DURBAN – It’s the silly season, and while most go shopping, cyber-criminals go phishing.
With promotional emails hitting inboxes over the festive and back-to-school period, now is the time for companies to step up email management.
"Companies can help protect their users and businesses from becoming phishing victims by putting a good email phishing and Business Email Compromise strategy in place," said Charl Ueckermann, chief executive at AVeS Cyber Security.
For organisations who have a holiday break coming up, it is a good time to get a Phishing and Business Email Compromise (BEC) strategy in place, test the technology properly and get everything up-and-running.
He explains that phishing is the fraudulent process of getting information like passwords, credit card numbers, banking details and other sensitive information by posing as a company or person that the receiver recognises or trusts.
Phishing emails are always made to look like the real thing from banks, popular social networking websites and sometimes even as a company’s email administrator.
The emails often contain a link to draw the recipient to a fake website where they erroneously give away sensitive or personal information and the information can be used to conduct all manner of fraudulent activities.
Companies can consider installing technology that is capable of blocking certain components of emails, corrupted emails and even label emails in the subject line.
The solutions detect and stop spam and malicious email before it becomes a problem and without slowing down productivity. Companies can also rest assured that legitimate emails won’t be deleted by mistake.
Ueckermann said that there are some important things to consider when implementing a strategy and technologies to address phishing and Business Email Compromise (BEC).
In today’s digital-driven business environment, a great user experience is vital for improving productivity, employee morale and technology adoption in the organisation.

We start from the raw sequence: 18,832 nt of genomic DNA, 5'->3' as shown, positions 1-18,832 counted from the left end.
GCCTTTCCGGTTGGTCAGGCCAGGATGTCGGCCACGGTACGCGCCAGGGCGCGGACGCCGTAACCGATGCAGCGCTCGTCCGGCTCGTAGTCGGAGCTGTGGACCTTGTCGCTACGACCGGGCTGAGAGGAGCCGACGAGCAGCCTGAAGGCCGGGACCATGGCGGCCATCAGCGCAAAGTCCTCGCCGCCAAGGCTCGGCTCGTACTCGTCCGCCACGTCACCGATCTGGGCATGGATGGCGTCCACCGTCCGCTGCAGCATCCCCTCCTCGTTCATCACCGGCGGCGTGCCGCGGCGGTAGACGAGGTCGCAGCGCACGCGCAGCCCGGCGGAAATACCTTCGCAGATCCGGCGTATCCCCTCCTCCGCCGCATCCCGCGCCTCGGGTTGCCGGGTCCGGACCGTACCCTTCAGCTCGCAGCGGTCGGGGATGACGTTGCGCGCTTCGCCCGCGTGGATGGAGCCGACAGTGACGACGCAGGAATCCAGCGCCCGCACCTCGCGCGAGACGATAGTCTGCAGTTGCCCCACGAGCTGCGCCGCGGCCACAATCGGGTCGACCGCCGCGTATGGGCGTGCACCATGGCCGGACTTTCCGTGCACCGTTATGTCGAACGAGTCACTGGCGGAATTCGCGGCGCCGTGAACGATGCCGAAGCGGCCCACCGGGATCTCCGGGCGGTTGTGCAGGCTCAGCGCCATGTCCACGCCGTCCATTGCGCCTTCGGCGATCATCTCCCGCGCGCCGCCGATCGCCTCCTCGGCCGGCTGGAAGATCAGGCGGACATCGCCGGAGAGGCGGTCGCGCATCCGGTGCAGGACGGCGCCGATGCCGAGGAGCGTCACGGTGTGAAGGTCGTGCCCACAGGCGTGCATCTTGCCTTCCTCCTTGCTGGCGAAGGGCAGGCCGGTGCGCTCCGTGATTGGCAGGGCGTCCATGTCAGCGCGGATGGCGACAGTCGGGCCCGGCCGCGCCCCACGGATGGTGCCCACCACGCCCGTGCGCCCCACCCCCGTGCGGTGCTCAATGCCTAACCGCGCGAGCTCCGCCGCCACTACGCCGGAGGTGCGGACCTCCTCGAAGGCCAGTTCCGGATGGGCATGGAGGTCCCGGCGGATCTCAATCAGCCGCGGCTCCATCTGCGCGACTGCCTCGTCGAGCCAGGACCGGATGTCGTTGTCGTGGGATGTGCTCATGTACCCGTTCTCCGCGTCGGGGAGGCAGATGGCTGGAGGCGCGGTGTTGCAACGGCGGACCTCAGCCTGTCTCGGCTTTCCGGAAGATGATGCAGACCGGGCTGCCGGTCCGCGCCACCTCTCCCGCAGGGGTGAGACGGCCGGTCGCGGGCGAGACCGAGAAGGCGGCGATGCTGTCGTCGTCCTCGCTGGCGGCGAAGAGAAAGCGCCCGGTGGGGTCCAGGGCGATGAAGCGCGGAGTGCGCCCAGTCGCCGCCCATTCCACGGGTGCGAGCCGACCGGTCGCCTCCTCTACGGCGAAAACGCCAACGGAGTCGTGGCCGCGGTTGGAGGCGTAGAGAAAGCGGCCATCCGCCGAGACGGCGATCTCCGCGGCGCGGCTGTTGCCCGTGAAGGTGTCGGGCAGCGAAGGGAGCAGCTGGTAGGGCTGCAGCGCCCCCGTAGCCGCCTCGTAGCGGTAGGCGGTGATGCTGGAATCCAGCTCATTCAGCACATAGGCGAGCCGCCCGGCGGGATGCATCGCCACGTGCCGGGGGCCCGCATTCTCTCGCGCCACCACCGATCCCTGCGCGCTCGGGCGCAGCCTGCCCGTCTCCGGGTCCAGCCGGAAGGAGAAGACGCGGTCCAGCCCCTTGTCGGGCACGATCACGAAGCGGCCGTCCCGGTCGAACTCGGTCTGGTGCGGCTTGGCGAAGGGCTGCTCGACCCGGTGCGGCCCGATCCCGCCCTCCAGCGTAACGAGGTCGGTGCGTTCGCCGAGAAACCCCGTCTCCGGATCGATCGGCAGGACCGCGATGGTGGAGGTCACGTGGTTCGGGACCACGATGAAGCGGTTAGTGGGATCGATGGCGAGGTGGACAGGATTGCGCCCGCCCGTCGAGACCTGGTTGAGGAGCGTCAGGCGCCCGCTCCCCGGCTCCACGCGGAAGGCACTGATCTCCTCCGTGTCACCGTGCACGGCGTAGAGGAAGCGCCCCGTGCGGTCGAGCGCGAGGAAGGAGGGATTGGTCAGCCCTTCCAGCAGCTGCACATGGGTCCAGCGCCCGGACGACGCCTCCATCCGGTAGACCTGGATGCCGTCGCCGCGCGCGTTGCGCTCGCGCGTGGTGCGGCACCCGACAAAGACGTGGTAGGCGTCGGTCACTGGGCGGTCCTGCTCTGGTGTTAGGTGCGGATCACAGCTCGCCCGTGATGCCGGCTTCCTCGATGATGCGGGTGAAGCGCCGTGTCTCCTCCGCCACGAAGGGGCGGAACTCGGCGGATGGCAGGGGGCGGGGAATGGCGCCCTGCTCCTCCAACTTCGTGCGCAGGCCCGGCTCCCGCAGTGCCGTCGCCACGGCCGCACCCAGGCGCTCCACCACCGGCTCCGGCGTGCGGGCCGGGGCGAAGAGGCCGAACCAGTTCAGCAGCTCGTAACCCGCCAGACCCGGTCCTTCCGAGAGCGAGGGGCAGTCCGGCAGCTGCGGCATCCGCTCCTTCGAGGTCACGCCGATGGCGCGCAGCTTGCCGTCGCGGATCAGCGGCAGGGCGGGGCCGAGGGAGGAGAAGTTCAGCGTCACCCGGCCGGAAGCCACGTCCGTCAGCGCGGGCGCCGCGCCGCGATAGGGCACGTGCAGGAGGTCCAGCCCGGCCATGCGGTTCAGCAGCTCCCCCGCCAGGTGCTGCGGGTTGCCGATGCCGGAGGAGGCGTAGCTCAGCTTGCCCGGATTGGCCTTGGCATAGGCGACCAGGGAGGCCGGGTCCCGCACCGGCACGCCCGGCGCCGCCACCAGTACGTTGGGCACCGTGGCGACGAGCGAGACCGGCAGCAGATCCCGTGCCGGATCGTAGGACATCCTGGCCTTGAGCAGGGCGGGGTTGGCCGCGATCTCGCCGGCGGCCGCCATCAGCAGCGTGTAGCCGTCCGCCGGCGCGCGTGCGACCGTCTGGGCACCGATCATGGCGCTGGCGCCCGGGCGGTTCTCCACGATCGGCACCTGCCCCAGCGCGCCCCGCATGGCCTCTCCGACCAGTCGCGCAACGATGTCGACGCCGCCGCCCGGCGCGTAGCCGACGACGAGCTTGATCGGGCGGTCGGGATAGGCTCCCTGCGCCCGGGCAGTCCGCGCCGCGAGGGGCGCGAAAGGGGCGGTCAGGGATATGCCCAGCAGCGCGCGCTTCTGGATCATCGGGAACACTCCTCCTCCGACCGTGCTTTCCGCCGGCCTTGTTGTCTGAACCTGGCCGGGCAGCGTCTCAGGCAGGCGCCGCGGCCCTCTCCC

Don’t stop people from receiving business emails; rather put mechanisms into place to ensure that only legitimate emails arrive in their inboxes.
Cost and the manageability of these solutions are obviously key considerations. Companies should aim to deploy the most effective and easiest to manage solutions that they can afford.
“When a phishing email manages to get in, it is pretty harmless until the recipient opens it, clicks on links. That is why it is important to educate employees about the dangers of phishing and how they put themselves – and the business – at risk.”
He offers these tips for employers to guide employees on keeping their business email inboxes clean:
- Don’t use company emails for social media profiles
- Don’t buy stuff online using company emails
- Don’t wait for someone to teach you safe email practices, self-educate and ask experts in the organisation; there are many free resources made available by industry experts via social media, such as how-to videos and quick-tips articles.
- Understand the dangers of opening or clicking on links in emails
- Treat unsolicited emails requesting sensitive information with suspicion
- When subscribing to websites, use other email accounts, such as a separate Gmail account
- Don’t sign-up for newsletters using their business email addresses.
BUSINESS REPORT ONLINE